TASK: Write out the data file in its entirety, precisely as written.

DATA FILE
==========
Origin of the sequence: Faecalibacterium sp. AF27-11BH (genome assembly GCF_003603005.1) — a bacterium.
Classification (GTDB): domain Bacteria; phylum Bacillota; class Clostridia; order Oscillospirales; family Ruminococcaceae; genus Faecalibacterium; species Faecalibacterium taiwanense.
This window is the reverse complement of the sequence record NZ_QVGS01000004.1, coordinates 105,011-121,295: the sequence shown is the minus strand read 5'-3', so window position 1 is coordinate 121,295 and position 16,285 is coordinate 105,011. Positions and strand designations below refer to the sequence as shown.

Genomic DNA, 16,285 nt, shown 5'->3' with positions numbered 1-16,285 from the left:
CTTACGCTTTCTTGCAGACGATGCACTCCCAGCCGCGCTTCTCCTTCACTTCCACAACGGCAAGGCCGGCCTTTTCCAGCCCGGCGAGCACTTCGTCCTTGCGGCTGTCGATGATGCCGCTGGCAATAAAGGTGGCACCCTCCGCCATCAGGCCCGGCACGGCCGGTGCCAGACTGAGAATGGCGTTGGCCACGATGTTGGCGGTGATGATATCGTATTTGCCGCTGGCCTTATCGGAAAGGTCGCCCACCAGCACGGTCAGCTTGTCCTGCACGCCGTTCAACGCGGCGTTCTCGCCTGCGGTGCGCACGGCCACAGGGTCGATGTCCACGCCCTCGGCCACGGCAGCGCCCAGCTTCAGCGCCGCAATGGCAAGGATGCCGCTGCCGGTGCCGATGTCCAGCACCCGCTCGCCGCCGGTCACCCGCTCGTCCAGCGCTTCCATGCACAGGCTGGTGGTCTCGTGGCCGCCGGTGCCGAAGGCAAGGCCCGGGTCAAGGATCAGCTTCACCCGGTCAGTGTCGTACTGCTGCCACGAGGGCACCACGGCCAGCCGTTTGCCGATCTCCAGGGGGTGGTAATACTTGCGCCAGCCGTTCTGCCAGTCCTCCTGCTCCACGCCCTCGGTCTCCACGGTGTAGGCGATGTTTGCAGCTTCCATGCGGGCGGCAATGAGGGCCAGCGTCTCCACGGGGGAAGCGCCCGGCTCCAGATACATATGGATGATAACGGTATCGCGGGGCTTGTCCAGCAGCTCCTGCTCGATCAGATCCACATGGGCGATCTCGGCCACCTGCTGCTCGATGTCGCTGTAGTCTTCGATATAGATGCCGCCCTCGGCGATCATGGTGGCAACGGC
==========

Origin of the sequence: Faecalibacterium sp. AF27-11BH (genome assembly GCF_003603005.1) — a bacterium.
Classification (GTDB): domain Bacteria; phylum Bacillota; class Clostridia; order Oscillospirales; family Ruminococcaceae; genus Faecalibacterium; species Faecalibacterium taiwanense.
This window is the reverse complement of the sequence record NZ_QVGS01000004.1, coordinates 105,011-121,295: the sequence shown is the minus strand read 5'-3', so window position 1 is coordinate 121,295 and position 16,285 is coordinate 105,011. Positions and strand designations below refer to the sequence as shown.

Genomic DNA, 16,285 nt, shown 5'->3' with positions numbered 1-16,285 from the left:
CTTACGCTTTCTTGCAGACGATGCACTCCCAGCCGCGCTTCTCCTTCACTTCCACAACGGCAAGGCCGGCCTTTTCCAGCCCGGCGAGCACTTCGTCCTTGCGGCTGTCGATGATGCCGCTGGCAATAAAGGTGGCACCCTCCGCCATCAGGCCCGGCACGGCCGGTGCCAGACTGAGAATGGCGTTGGCCACGATGTTGGCGGTGATGATATCGTATTTGCCGCTGGCCTTATCGGAAAGGTCGCCCACCAGCACGGTCAGCTTGTCCTGCACGCCGTTCAACGCGGCGTTCTCGCCTGCGGTGCGCACGGCCACAGGGTCGATGTCCACGCCCTCGGCCACGGCAGCGCCCAGCTTCAGCGCCGCAATGGCAAGGATGCCGCTGCCGGTGCCGATGTCCAGCACCCGCTCGCCGCCGGTCACCCGCTCGTCCAGCGCTTCCATGCACAGGCTGGTGGTCTCGTGGCCGCCGGTGCCGAAGGCAAGGCCCGGGTCAAGGATCAGCTTCACCCGGTCAGTGTCGTACTGCTGCCACGAGGGCACCACGGCCAGCCGTTTGCCGATCTCCAGGGGGTGGTAATACTTGCGCCAGCCGTTCTGCCAGTCCTCCTGCTCCACGCCCTCGGTCTCCACGGTGTAGGCGATGTTTGCAGCTTCCATGCGGGCGGCAATGAGGGCCAGCGTCTCCACGGGGGAAGCGCCCGGCTCCAGATACATATGGATGATAACGGTATCGCGGGGCTTGTCCAGCAGCTCCTGCTCGATCAGATCCACATGGGCGATCTCGGCCACCTGCTGCTCGATGTCGCTGTAGTCTTCGATATAGATGCCGCCCTCGGCGATCATGGTGGCAACGGC